OFF TO THE RACES

Two Special Elections Add Suspense to Midterms

Republicans survive House races, but their margins fall well below past results.

Democratic House candidate Jon Ossoff speaks to supporters during an election-night watch party on Tuesday in Dunwoody, Ga.
AP Photo/John Bazemore
Charlie Cook
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Charlie Cook
April 20, 2017, 8 p.m.

Two con­gres­sion­al spe­cial elec­tions in as many weeks make clear that while the Re­pub­lic­an Party is not in a free fall, things are not co­pacet­ic, either. Re­pub­lic­an state Treas­urer Ron Estes won last week’s spe­cial elec­tion in Kan­sas’s 4th Dis­trict to fill the va­cancy cre­ated by Mike Pom­peo’s nom­in­a­tion to head the CIA, but his 5-point vic­tory was far short of the mar­gins pos­ted by Pom­peo (31 points) and Don­ald Trump (27) last year, and Mitt Rom­ney (26) in 2012.

Earli­er this week, Re­pub­lic­ans man­aged to pre­vent 30-year-old Demo­crat Jon Os­soff from win­ning Geor­gia’s 6th Dis­trict spe­cial elec­tion for the seat left open when Tom Price be­came sec­ret­ary of Health and Hu­man Ser­vices. In what should have been a cake­walk for the GOP, Os­soff fell less than 2 points short of the 50 per­cent tally that would have sent him to Wash­ing­ton. Re­pub­lic­an con­gres­sion­al, gubernat­ori­al, and sen­at­ori­al can­did­ates have in re­cent years won the dis­trict by large double-di­git mar­gins. The out­come of the June 20 run­off now be­comes im­port­ant.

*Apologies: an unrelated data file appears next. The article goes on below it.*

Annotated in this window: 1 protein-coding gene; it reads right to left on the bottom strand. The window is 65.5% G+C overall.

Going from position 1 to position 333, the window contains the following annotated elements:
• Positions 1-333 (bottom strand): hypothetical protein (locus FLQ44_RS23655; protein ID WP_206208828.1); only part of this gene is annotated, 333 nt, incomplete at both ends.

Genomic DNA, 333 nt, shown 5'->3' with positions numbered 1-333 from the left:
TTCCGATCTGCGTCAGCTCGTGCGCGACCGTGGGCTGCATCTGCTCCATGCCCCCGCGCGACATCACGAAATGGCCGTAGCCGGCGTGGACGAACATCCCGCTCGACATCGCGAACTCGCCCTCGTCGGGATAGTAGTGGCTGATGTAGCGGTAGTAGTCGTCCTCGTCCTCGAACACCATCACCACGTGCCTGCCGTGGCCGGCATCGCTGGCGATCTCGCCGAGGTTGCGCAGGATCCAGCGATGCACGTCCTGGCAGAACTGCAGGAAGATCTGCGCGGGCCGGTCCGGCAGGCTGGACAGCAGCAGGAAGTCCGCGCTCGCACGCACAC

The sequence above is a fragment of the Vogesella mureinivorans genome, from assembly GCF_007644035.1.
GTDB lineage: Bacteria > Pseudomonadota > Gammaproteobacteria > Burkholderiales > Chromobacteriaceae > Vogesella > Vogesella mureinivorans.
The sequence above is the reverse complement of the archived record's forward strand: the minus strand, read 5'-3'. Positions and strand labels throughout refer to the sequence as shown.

These res­ults are frus­trat­ing to people who like their polit­ics simple, as many ideo­logues and par­tis­ans tend to. The elec­tions can be in­ter­preted in either of two ways, de­pend­ing on your dis­pos­i­tion: Per­haps the Re­pub­lic­an train is go­ing hor­ribly off the tracks, or it’s chug­ging along just fine. The an­swer de­pends on fu­ture events.

Will Trump and the con­gres­sion­al Re­pub­lic­ans con­tin­ue to act in a way that in­furi­ates the Demo­crat­ic base, and keeps it highly mo­tiv­ated and chomp­ing to get to the polls in spe­cial elec­tions and in next year’s midterms?

An­oth­er factor is a per­cep­tion of com­pet­ence. Wheth­er one agrees or dis­agrees with the policies of Trump and con­gres­sion­al Re­pub­lic­ans, it may mat­ter more wheth­er they seem to know what they’re do­ing and go­ing about it in a pro­fes­sion­al way. A gov­ern­ment shut­down would likely not en­hance the pub­lic’s per­cep­tion of Re­pub­lic­an com­pet­ence in Wash­ing­ton.

Pres­id­en­tial trans­itions are in­her­ently bumpy, some more than oth­ers. Ob­vi­ously the easi­est trans­ition is when an in­cum­bent pres­id­ent is reelec­ted—some aides from the ori­gin­al team leave, oth­ers are moved around, and some new people are ad­ded. Next easi­est is when a sit­ting vice pres­id­ent or someone else in the pre­vi­ous ad­min­is­tra­tion takes over. A little bumpi­er is when the new pres­id­ent is from the same party but hasn’t been a part of the pre­vi­ous ad­min­is­tra­tion.